With turnover in auto retail growing, dealerships may have a bright spot with Gen Z and young millennials.
Cox Automotive's 2019 Dealership Staffing Study found 25 percent of nondealership consumers had an interest in working for an auto retailer, down from 33 percent in 2016.
But Cox's study, released Tuesday, also found that more than 30 percent of Gen Z consumers — born in 1997 or after — and young millennials — born from 1991 to 1996 — indicated interest in working for auto retailers. That was higher than other age groups.
And their interest level was higher when positions other than sales were pitched to them and topped Cox's 2017 dealership staffing study. Thirty-two percent of Gen Z consumers and 36 percent of young millennials said they would be likely to consider a job at a dealership, up from 26 percent and 30 percent, respectively, from the 2017 study.
"A new generation is entering the workforce and bringing with them a renewed interest in working at a dealership," Isabelle Helms, vice president of research and market intelligence for Cox Automotive, said in a statement. "To attract and retain employees in this highly competitive job market, dealerships should understand which benefits and cultural attributes employees value most and take action to effect positive changes within their store."
To help recruit workers to dealership roles, stores can offer flexible schedules, review pay plans and benefits including commission-based pay structures, provide career path and professional development opportunities and the latest tools and training, and prioritize employee diversity, according to the study.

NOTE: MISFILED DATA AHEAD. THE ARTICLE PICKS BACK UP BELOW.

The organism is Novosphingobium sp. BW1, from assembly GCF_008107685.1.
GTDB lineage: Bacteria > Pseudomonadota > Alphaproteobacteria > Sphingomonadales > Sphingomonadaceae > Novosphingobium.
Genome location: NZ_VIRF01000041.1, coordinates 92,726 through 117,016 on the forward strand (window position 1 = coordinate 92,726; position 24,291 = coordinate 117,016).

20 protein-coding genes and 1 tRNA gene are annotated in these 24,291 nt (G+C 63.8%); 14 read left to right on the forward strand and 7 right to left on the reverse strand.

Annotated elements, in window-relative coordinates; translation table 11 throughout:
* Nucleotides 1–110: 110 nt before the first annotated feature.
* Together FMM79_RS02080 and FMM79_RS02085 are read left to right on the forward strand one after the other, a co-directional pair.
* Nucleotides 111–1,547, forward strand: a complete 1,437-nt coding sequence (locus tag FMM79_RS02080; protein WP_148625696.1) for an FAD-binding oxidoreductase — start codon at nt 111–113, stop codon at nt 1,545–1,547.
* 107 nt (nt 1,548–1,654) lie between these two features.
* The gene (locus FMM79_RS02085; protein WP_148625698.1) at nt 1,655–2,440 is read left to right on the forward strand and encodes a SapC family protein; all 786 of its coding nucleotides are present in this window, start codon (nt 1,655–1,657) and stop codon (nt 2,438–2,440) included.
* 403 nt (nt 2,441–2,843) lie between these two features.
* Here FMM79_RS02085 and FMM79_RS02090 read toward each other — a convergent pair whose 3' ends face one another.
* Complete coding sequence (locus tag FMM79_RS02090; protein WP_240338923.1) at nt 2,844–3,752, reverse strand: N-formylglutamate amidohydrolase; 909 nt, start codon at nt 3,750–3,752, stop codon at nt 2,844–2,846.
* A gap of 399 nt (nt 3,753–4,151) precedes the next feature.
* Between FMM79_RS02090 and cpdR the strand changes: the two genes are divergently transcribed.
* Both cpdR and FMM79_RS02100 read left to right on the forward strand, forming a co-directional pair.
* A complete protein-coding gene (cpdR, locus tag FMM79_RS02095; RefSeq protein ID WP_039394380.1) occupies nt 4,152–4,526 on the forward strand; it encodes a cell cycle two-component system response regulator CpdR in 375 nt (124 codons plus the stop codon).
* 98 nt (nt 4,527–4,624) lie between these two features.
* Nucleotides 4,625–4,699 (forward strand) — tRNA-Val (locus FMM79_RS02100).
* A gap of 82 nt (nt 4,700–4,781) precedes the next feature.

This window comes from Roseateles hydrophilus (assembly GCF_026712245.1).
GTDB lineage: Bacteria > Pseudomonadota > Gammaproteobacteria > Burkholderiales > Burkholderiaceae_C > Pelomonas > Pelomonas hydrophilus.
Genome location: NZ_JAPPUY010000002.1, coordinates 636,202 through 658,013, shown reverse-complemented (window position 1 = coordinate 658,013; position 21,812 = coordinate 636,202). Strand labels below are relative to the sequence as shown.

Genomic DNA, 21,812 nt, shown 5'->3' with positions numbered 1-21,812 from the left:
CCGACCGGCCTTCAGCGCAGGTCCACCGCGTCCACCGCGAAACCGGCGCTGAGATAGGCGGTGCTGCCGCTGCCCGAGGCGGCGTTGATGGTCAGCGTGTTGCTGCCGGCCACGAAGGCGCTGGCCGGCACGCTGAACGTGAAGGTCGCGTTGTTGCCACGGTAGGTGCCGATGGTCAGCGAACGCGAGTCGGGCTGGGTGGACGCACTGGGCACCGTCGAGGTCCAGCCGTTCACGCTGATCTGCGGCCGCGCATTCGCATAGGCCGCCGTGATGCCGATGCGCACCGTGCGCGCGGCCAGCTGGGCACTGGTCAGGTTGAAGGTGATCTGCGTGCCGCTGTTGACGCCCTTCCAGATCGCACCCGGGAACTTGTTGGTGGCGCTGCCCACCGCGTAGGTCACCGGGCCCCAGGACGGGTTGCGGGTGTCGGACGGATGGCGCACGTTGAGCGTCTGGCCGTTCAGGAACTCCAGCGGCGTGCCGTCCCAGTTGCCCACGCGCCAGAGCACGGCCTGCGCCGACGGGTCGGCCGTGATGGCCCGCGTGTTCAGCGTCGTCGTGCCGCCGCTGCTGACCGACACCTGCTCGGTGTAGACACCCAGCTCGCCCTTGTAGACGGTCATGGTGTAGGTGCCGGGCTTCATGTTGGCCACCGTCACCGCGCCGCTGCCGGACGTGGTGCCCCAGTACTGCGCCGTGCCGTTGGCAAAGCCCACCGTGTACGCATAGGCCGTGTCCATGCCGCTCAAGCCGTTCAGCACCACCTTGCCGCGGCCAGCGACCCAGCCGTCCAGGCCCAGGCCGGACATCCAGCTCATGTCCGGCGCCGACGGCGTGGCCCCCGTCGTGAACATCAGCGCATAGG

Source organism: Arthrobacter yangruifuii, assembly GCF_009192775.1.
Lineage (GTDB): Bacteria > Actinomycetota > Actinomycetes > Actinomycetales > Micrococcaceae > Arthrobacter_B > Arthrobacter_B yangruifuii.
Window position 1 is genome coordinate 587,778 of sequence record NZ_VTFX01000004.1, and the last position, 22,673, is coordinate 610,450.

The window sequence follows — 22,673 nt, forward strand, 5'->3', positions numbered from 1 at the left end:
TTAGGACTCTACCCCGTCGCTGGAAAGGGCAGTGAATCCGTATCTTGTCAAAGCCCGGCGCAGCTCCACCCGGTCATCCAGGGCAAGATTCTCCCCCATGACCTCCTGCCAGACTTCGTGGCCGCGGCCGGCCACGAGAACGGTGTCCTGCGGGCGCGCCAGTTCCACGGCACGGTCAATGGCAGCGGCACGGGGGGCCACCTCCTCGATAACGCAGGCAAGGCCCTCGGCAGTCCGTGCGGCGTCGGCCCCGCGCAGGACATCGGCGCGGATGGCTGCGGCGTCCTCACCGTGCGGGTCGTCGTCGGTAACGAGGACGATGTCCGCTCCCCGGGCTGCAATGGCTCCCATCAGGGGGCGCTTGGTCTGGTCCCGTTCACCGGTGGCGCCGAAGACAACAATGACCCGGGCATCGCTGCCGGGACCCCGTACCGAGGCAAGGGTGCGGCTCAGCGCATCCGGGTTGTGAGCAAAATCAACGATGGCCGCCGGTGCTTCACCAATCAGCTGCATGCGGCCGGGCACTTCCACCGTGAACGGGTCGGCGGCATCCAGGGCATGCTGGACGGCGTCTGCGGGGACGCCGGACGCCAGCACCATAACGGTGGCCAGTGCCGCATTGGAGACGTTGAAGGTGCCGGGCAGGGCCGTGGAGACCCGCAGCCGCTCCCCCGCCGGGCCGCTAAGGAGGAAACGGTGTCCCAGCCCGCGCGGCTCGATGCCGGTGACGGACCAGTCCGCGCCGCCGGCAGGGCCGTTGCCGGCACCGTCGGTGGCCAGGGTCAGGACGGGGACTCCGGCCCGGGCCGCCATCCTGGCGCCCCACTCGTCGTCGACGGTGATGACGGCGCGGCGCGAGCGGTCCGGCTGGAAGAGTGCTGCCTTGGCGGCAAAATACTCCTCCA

Overall annual dealership turnover was 46 percent in 2017, the latest data available from the 2018 National Automobile Dealers Association Workforce Study. That's up from 40 percent in the 2016 NADA study. Sales associate turnover was 80 percent in the 2018 NADA study, up from 67 percent in 2016 NADA study, Cox cited.
Among the Cox study findings:
• About 20 percent of dealership staff are likely to search for a different job in the next six months.
• 43 percent of dealership employees are considering leaving because of work-life balance concerns.
• One-third of dealership nonmanagement staff reported not feeling engaged or excited with their jobs and engagement was lowest among Gen X, born from 1965 to 1980.
• 39 percent of staff are thinking of leaving their job because they feel there is a lack of advancement opportunity.
The online study was conducted in February and included about 500 franchised and independent dealership workers, managers and executives. It also included more than 700 nondealership employees ranging from Gen Z to Gen X who had jobs and/or were seeking employment.